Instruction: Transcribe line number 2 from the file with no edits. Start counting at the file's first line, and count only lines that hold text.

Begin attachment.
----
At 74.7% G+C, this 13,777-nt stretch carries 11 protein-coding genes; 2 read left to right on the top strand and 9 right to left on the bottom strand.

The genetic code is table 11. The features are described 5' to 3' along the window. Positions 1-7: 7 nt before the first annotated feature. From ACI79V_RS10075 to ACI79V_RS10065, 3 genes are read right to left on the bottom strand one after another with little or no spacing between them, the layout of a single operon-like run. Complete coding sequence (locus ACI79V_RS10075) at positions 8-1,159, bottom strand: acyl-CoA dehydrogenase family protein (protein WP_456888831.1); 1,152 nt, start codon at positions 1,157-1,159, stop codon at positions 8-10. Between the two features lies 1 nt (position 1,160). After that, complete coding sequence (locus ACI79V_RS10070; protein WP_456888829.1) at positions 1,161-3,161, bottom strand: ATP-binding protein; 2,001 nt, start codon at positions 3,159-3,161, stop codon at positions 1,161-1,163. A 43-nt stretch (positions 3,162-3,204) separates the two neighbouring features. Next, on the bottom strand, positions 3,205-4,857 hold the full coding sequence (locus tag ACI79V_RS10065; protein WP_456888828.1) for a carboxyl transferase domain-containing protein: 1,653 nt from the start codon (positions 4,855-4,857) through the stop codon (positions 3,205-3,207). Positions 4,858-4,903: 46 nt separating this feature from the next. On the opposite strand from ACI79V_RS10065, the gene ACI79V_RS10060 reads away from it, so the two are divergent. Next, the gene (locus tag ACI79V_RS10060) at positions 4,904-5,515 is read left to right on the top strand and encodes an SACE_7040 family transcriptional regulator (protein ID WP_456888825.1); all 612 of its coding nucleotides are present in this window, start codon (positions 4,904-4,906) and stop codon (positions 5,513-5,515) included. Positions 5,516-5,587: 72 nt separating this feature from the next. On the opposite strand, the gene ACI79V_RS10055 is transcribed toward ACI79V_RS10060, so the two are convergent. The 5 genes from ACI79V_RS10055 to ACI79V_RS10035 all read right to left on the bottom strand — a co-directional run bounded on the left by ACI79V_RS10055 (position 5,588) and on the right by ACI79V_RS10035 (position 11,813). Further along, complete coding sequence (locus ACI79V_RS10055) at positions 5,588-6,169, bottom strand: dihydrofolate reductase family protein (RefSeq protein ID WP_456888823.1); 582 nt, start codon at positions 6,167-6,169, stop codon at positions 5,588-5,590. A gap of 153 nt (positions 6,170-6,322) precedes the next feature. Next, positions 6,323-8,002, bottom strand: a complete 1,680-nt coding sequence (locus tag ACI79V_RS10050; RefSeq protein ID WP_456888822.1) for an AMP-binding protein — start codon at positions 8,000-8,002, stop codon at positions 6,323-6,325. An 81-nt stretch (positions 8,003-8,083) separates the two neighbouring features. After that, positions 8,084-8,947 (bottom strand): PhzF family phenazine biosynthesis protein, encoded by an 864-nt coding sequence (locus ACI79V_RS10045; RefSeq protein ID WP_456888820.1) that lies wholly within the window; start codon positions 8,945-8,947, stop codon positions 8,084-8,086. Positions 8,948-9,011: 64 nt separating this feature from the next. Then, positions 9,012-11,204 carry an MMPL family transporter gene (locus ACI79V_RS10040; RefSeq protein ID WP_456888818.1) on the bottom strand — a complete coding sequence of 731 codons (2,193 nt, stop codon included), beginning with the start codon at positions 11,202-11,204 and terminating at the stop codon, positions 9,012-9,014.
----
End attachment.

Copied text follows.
The genetic code is table 11. The features are described 5' to 3' along the window. Positions 1-7: 7 nt before the first annotated feature. From ACI79V_RS10075 to ACI79V_RS10065, 3 genes are read right to left on the bottom strand one after another with little or no spacing between them, the layout of a single operon-like run. Complete coding sequence (locus ACI79V_RS10075) at positions 8-1,159, bottom strand: acyl-CoA dehydrogenase family protein (protein WP_456888831.1); 1,152 nt, start codon at positions 1,157-1,159, stop codon at positions 8-10. Between the two features lies 1 nt (position 1,160). After that, complete coding sequence (locus ACI79V_RS10070; protein WP_456888829.1) at positions 1,161-3,161, bottom strand: ATP-binding protein; 2,001 nt, start codon at positions 3,159-3,161, stop codon at positions 1,161-1,163. A 43-nt stretch (positions 3,162-3,204) separates the two neighbouring features. Next, on the bottom strand, positions 3,205-4,857 hold the full coding sequence (locus tag ACI79V_RS10065; protein WP_456888828.1) for a carboxyl transferase domain-containing protein: 1,653 nt from the start codon (positions 4,855-4,857) through the stop codon (positions 3,205-3,207). Positions 4,858-4,903: 46 nt separating this feature from the next. On the opposite strand from ACI79V_RS10065, the gene ACI79V_RS10060 reads away from it, so the two are divergent. Next, the gene (locus tag ACI79V_RS10060) at positions 4,904-5,515 is read left to right on the top strand and encodes an SACE_7040 family transcriptional regulator (protein ID WP_456888825.1); all 612 of its coding nucleotides are present in this window, start codon (positions 4,904-4,906) and stop codon (positions 5,513-5,515) included. Positions 5,516-5,587: 72 nt separating this feature from the next. On the opposite strand, the gene ACI79V_RS10055 is transcribed toward ACI79V_RS10060, so the two are convergent. The 5 genes from ACI79V_RS10055 to ACI79V_RS10035 all read right to left on the bottom strand — a co-directional run bounded on the left by ACI79V_RS10055 (position 5,588) and on the right by ACI79V_RS10035 (position 11,813). Further along, complete coding sequence (locus ACI79V_RS10055) at positions 5,588-6,169, bottom strand: dihydrofolate reductase family protein (RefSeq protein ID WP_456888823.1); 582 nt, start codon at positions 6,167-6,169, stop codon at positions 5,588-5,590. A gap of 153 nt (positions 6,170-6,322) precedes the next feature. Next, positions 6,323-8,002, bottom strand: a complete 1,680-nt coding sequence (locus tag ACI79V_RS10050; RefSeq protein ID WP_456888822.1) for an AMP-binding protein — start codon at positions 8,000-8,002, stop codon at positions 6,323-6,325. An 81-nt stretch (positions 8,003-8,083) separates the two neighbouring features. After that, positions 8,084-8,947 (bottom strand): PhzF family phenazine biosynthesis protein, encoded by an 864-nt coding sequence (locus ACI79V_RS10045; RefSeq protein ID WP_456888820.1) that lies wholly within the window; start codon positions 8,945-8,947, stop codon positions 8,084-8,086. Positions 8,948-9,011: 64 nt separating this feature from the next. Then, positions 9,012-11,204 carry an MMPL family transporter gene (locus ACI79V_RS10040; RefSeq protein ID WP_456888818.1) on the bottom strand — a complete coding sequence of 731 codons (2,193 nt, stop codon included), beginning with the start codon at positions 11,202-11,204 and terminating at the stop codon, positions 9,012-9,014.